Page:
Watching Nicky Morgan getting beaten up by her own party over forced academy conversions, I suddenly realised the fatal flaw of her plan is not so much money, but the fact it relies on imaginary, magical people. The idea of every school becoming an academy is that headteachers can do it all. They can train teachers and manage finances, all the while getting cracking exam results for pupils. And, once they’ve done it in one school, they can do it across two … twenty… a hundred of the things!
The problem is, they’re school leaders not super heroes.
The Centre for High Performance’s research, led by Alex Hill and Ben Laker, is exciting because it has captured data across 160 schools. They recorded every entry into the schools’ information systems over a five-year period. The potential of that dataset is enormous, and they are only just starting to tease out what we can learn.
No one will fall on the floor in shock when they learn that headteachers brought in to improve exam results, typically do. Nor will it be a surprise that if heads are judged by the percentage of pupils getting English and maths GCSEs, then heads whose reputation rests on the measure will focus on it to the detriment of everything else. Plus, if pushing badly behaved children out of schools’ doors and onto the streets is good for results, why not elbow away? If it leads to newspaper stories in which the head looks a safe bet to nervy primary parents choosing their child’s big school – all the better!
Those are not unreasonable actions to take. What they are, though, is short-termist. And what the Laker and Hill research is gradually revealing is a picture of “successful schools” built on sand not concrete. Result dips after superheads leave are startling and worrying. The ludicrous costs involved, even worse.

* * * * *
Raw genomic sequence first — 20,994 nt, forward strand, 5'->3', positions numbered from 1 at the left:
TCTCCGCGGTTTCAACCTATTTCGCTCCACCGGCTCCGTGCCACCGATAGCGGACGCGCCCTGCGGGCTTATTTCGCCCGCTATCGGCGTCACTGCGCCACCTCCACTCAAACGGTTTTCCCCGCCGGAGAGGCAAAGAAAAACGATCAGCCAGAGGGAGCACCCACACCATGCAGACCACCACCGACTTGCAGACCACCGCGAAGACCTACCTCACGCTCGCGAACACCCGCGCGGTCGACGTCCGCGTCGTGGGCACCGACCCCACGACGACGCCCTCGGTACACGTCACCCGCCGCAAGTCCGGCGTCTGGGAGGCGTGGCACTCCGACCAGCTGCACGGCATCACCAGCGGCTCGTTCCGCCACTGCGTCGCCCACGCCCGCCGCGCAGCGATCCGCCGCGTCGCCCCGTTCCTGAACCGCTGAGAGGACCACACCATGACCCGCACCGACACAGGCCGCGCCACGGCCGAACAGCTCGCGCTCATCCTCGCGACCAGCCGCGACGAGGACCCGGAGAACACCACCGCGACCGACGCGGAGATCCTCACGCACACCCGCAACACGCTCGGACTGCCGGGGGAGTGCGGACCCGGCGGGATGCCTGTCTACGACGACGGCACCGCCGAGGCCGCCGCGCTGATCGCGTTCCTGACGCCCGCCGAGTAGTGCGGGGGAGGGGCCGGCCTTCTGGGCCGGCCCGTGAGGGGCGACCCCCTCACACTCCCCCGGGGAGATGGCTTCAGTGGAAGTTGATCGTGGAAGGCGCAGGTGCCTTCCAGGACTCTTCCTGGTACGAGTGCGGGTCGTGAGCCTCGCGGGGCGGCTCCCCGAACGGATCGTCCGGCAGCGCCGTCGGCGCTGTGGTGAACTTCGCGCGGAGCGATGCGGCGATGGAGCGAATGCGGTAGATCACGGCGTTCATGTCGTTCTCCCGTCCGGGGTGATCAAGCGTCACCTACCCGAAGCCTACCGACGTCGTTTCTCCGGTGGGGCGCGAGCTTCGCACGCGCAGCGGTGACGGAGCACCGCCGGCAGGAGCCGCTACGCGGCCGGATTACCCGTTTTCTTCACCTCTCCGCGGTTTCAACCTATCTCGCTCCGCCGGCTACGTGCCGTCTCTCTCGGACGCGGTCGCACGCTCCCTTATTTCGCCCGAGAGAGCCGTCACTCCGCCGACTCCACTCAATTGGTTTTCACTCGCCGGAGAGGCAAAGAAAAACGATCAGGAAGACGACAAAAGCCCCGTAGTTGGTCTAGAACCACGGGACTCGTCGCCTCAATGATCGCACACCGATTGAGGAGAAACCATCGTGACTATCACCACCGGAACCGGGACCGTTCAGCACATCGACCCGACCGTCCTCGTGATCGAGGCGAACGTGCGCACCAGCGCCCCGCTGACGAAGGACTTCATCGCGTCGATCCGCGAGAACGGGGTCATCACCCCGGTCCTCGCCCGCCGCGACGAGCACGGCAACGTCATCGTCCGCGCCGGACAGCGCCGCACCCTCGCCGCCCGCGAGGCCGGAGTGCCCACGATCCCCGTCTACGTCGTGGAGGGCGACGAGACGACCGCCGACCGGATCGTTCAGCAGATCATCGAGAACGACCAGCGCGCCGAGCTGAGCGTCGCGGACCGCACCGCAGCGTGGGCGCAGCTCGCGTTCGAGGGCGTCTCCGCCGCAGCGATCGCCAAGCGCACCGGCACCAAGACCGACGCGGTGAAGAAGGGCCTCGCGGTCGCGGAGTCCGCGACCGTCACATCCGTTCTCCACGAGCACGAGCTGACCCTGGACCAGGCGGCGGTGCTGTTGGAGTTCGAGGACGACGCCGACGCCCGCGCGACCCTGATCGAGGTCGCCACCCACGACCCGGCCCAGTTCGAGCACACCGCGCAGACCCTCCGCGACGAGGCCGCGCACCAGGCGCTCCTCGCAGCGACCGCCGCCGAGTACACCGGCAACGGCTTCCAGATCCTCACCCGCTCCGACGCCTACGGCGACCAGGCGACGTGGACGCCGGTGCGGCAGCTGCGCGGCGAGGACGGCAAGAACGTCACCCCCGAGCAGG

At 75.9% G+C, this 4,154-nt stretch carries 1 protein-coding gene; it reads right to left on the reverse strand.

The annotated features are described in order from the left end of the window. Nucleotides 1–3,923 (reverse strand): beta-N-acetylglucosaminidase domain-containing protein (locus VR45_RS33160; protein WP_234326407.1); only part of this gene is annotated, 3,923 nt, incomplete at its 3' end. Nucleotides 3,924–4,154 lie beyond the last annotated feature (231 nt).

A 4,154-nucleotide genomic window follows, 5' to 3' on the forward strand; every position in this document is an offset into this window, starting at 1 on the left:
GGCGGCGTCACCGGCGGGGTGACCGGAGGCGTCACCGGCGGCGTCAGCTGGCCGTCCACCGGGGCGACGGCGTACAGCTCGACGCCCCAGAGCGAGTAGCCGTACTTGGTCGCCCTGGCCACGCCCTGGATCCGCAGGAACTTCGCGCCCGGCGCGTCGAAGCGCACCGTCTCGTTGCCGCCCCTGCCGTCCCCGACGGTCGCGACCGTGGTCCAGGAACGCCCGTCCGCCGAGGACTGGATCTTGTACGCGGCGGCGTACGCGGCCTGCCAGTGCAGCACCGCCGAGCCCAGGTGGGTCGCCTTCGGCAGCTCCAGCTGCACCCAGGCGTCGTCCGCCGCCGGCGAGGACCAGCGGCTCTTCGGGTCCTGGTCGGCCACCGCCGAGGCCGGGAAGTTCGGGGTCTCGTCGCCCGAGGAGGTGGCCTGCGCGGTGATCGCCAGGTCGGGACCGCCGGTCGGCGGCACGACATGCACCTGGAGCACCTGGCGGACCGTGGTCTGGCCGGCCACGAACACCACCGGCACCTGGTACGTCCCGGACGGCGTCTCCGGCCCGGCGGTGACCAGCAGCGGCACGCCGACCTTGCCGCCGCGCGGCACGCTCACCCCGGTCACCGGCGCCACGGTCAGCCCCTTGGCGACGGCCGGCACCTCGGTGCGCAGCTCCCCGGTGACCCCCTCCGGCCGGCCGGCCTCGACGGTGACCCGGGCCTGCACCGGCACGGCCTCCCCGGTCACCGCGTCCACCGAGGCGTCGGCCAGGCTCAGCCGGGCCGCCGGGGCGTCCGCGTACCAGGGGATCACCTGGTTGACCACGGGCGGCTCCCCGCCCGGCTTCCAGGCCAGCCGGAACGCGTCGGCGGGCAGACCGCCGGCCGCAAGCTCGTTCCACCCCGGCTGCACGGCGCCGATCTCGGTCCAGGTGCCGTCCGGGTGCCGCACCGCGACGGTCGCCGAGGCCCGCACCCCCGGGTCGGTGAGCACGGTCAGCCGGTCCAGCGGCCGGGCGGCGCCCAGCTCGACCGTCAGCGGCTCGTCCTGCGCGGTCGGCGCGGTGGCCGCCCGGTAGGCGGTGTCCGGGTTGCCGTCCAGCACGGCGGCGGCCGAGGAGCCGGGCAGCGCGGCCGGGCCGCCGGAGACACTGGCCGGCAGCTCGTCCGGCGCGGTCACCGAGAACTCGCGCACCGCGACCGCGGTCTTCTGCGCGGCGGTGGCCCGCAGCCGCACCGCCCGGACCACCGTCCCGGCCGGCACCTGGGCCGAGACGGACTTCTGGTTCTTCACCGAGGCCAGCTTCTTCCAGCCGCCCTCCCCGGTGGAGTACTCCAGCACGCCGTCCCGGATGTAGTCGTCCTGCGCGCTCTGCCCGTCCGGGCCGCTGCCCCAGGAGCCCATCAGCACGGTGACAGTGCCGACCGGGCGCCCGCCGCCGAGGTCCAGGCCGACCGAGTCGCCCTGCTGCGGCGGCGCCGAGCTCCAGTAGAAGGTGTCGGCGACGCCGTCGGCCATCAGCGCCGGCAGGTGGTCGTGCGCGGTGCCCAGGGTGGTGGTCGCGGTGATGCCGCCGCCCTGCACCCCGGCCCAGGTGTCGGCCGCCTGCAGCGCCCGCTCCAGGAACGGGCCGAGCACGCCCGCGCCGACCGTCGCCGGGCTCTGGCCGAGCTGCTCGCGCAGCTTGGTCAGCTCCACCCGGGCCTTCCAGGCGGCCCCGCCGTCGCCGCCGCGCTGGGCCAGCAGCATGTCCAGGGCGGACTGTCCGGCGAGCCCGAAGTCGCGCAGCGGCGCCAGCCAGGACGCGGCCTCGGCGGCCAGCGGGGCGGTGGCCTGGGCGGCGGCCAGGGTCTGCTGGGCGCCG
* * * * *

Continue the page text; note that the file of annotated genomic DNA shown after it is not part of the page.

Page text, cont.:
Learning of these findings, also caused us to pause here at Schools Week. We often highlight schools doing well in the league tables. But how can we be sure their results are sustainable? This is one for us to ponder as we think ahead to our coverage of GCSEs and A-levels in the summer.
Exam results are only one part of the superhead problem, though.
As the Perry Beeches saga shows, the finances of academy trusts can be complicated and if rules are not followed will catch out school leaders and governors.
Liam Nolan, executive headteacher of Perry Beeches, is the very definition of a “superhead” – praised by politicians, a known driver of standards. He could only explain the financial breaches in his trust by saying in a BBC interview: “I’m not a business manager, I’m a headteacher.”
But therein lies the rub. In the brave new world of academies, their leaders aren’t just headteachers. They really are chief executives. The profile of Stephen Morales, chief executive of the National Association of Business Managers, shows that understanding the finance part of the role can be a life’s work.
The good news is that most academy leaders, and heads, don’t break rules or go for short-term wins. Some are instead able – slowly, quietly, with back-breaking work – to inch up the results. Do they receive the plaudits of the superheads? No. Do they worry Ofsted are going to burst down the door and tell them they are not doing well enough quickly enough? Yes. But perhaps that’s okay.
A problem of superheroes is that most don’t earn their wares. Bitten by spiders, or the victims of research gone awry, their powers are accidental, unwieldy and they don’t know how to use them responsibly. Hence they don’t use their fortunate skills to systematically resolve problems. They just use them to punch folk.
Smart, dedicated people, working hard and delivering for young people is what makes schools magical places. That’s always been true whatever the legal status of the place. If academies do a better job of spreading those people around it will be a real plus point but short-term exam results are not where we should look to see if it’s happening. Let’s hope Ofsted, and the commissioners, are willing to take that on board.